“The more a business owner knows about their cashflow, the more empowered they become.” – Nick Chandi

GoFi8ure have been announced a Finalist in the ICNZB 2020 Bookkeeping Business of the Year award

What lovely news to get – GoFi8ure have been announced a Finalist in the ICNZB 2020 Bookkeeping Business of the Year award.

Leading the way in the accounting / bookkeeping industry has been part of our DNA since the day we started and we are so proud of all our accomplishments that we work so hard to achieve. To be named a Finalist is very humbling and we would to like to extend our congratulations to the other amazing Finalists of the 2020 Excellence Awards. #hugabookkeeper

Key numbers to focus on in your business now

Key numbers to focus on in your business now 

As a business owner, it’s always been helpful to have an understanding of accounting – but in the post-lockdown world, it’s never been more important to have a good grasp on your finances.

With the business world irreparably changed by the impact of coronavirus, your business is facing a ‘new normal’. Priorities have changed, customer behaviours have mutated and revenue streams have had to evolve and pivot in order to create a viable post-lockdown business model.

To track, monitor and drive your financial performance in this new business world, it’s increasingly important to have a handle on your key financial reports and metrics.

Getting to grips with your financial reports

Whereas in the past, extra cash in the business may have been seen as a surplus that needed to be spent on something, COVID-19 has shown us that having these reserves is vitally important for the survival and long-term health of businesses.

To truly be in control of this cash, it’s vital that you can dip into your accounts, financial reports and dashboards and ‘see the genuine story’ behind your financial position.

So, what are the key reports to focus on? Let’s take a look:

  • Budget – your budget is the financial plan that’s tied in with your strategic plan. In essence, the budget is your approximation of the money it will take to attain your key strategic goals, and the revenue (income) and profits you hope to make during this period. It’s a benchmark you can use to measure your actuals (historic numbers) against, allowing you to see the variances, gaps and missed targets over a given period.
  • Cashflow Statement – a cashflow statement shows the flow of money into and out of your business. Understanding these cash inflows and outflows in detail allows you to manage this ongoing process, allowing you to aim for a ‘positive cashflow position’ – where inflows outweigh outflows. In this ideal positive scenario, you have enough liquid cash in the business to cover your costs, fund your operations and generate a profit.
  • Cashflow Forecast – forecasting allows you to take your historic cash numbers and project them forward in time. As such, you can see where the cashflow holes may appear weeks, or even months, in advance – and that gives you time to take action, whether it’s increasing your income stream, reducing your underlying costs, chasing up unpaid invoices (aged debt) or going to lenders for additional funding.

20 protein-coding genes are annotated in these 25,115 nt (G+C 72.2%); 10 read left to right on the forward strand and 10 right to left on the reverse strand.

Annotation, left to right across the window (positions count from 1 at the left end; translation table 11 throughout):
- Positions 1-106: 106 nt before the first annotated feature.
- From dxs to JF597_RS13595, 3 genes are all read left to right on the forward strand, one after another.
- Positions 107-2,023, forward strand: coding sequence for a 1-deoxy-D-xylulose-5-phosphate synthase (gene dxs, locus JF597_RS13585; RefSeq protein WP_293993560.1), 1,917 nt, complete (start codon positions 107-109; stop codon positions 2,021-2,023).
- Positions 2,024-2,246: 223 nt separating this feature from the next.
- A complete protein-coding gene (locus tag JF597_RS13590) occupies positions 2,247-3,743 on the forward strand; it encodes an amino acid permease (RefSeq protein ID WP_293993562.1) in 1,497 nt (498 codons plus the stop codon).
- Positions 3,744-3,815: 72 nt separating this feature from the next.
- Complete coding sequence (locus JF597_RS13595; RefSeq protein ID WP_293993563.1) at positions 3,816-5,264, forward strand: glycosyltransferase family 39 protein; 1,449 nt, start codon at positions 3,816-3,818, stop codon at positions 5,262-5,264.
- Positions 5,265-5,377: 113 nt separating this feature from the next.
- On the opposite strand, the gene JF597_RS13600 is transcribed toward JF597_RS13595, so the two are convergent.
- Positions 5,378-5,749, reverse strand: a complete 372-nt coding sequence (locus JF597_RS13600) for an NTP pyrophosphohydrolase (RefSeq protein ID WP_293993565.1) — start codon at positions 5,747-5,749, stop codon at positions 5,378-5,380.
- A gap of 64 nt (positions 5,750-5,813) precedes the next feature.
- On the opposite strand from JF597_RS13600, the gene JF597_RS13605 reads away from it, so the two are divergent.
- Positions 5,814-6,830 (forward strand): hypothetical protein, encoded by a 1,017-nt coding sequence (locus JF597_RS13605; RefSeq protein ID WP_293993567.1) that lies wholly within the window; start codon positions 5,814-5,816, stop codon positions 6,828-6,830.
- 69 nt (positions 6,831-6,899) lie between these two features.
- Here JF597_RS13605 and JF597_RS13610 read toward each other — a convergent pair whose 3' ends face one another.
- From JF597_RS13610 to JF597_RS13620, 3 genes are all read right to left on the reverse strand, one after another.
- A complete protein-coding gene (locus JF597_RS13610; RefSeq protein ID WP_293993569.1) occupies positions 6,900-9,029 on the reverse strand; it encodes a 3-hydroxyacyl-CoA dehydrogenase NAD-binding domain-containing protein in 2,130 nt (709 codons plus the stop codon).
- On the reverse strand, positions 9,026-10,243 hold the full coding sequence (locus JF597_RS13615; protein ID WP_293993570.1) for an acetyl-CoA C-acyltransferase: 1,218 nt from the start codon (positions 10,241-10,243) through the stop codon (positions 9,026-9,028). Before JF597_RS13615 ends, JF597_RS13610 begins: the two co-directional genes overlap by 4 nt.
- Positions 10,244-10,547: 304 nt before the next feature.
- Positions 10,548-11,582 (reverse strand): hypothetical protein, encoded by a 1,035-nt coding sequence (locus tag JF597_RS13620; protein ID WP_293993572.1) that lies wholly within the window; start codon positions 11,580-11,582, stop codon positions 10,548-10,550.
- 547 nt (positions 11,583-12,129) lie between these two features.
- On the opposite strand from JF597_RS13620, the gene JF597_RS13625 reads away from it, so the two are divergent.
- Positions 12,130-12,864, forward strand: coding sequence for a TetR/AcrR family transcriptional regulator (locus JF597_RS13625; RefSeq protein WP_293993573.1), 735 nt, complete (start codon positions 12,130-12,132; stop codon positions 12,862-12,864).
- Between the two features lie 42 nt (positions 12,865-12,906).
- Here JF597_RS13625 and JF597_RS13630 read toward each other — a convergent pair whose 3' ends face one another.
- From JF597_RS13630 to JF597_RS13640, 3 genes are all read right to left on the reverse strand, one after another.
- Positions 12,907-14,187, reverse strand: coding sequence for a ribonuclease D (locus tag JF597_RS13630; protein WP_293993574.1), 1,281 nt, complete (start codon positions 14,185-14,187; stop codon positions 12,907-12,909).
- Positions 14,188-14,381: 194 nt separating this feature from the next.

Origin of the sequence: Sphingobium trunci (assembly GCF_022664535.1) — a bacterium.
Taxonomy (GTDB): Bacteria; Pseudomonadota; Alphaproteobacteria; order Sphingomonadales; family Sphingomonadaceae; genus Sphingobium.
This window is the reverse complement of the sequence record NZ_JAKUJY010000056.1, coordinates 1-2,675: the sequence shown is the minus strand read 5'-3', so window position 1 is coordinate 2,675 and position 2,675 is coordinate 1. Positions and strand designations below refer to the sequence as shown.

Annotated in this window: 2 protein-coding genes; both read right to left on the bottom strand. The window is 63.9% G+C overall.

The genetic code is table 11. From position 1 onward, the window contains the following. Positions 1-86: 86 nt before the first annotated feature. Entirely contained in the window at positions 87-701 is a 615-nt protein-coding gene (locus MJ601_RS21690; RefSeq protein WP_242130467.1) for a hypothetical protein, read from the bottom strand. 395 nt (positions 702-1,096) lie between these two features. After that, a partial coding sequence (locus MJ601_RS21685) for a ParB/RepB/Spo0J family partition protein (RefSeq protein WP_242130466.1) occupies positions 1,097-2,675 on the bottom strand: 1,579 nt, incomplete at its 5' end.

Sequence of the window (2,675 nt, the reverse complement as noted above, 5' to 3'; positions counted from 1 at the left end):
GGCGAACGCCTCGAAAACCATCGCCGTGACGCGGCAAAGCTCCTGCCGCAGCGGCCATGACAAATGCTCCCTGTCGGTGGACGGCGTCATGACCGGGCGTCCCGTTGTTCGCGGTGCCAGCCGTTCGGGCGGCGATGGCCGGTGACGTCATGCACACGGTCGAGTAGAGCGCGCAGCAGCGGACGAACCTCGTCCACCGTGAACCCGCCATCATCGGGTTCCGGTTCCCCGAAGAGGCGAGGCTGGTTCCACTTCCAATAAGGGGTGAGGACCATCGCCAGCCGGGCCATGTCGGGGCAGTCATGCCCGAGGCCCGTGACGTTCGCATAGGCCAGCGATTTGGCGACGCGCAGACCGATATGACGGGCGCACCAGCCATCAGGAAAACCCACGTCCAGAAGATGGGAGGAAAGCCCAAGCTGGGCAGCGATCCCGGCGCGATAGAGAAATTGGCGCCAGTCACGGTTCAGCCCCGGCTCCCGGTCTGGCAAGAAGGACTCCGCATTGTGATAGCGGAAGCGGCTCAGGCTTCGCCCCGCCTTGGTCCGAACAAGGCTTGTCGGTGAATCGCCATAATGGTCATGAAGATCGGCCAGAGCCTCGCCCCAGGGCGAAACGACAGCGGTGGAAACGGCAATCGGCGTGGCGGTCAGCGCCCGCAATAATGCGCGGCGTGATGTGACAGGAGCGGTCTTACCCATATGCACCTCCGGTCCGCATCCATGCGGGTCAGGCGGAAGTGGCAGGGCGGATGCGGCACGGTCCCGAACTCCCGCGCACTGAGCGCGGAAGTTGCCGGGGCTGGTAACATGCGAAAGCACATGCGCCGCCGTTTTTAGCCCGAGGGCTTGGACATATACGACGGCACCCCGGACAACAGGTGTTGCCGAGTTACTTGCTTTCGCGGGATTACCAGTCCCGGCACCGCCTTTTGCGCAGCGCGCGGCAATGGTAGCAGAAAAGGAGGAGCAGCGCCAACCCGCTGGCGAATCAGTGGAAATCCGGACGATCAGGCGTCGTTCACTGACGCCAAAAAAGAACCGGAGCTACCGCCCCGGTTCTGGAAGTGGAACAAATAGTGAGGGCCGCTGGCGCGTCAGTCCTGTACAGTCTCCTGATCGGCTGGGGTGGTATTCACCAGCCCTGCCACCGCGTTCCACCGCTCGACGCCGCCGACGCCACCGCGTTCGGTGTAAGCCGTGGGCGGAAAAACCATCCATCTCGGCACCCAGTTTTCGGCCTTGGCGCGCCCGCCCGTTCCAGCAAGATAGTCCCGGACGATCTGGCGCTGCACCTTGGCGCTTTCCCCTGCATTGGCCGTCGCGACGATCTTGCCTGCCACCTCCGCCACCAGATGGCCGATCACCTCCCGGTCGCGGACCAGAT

• Balance Sheet – the balance sheet shows you the company’s assets, liabilities and equity at a given point in time. In a nutshell, it’s a snapshot of what the business owns (your assets), what you owe to other people (your liabilities) and what money and profits you currently have invested in the company (your equity). The balance sheet is useful for seeing what stock and equipment the business owns, how much debt (liabilities) you’ve worked up and what the company is actually worth – all incredibly useful information to have at your fingertips when making big business decisions.
  • Profit & Loss – your profit and loss report (P&L) Your P&L gives you an overview of the company’s revenues, costs and expenses over a given historic period of time. Whereas the balance sheet is a snapshot, your P&L is more like a moving video. It shows you how your finances are progressing by demonstrating how revenue is coming in and costs/expenses are going out (rather than cash coming in and going out, as you see in your cashflow statement and cashflow forecasts).

Talk to us about accounting and financial reporting for your business

We’ll run you through the key reports in your accounting software, and can help you track performance, take action and prepare your company for surviving the new business normal.

Successfully implement change in your business

Successfully implement change in your business 

Research by Kotter International found that more than 70% of change projects within a business fail. Why is this?

The research findings show that employee engagement is the biggest factor. Whether it is a small change to one or two processes, or a company-wide change, it’s common for staff to feel intimidated by it.

So what can you do for successful implementation of change? Here are the principals from Kotter’s 8-Step Program:

1. Get the team onboard

Build support and create momentum behind the changes you are making by communicating the benefits with the whole company early on.

  • Start honest discussions with your team and give dynamic and convincing reasons to get people talking and thinking about the change.
  • Demonstrate what would happen if you didn’t make the change and what else it could affect in the future.
  • Request support from customers in this instance who may love the product, outside stakeholders and others known in the industry to strengthen your argument.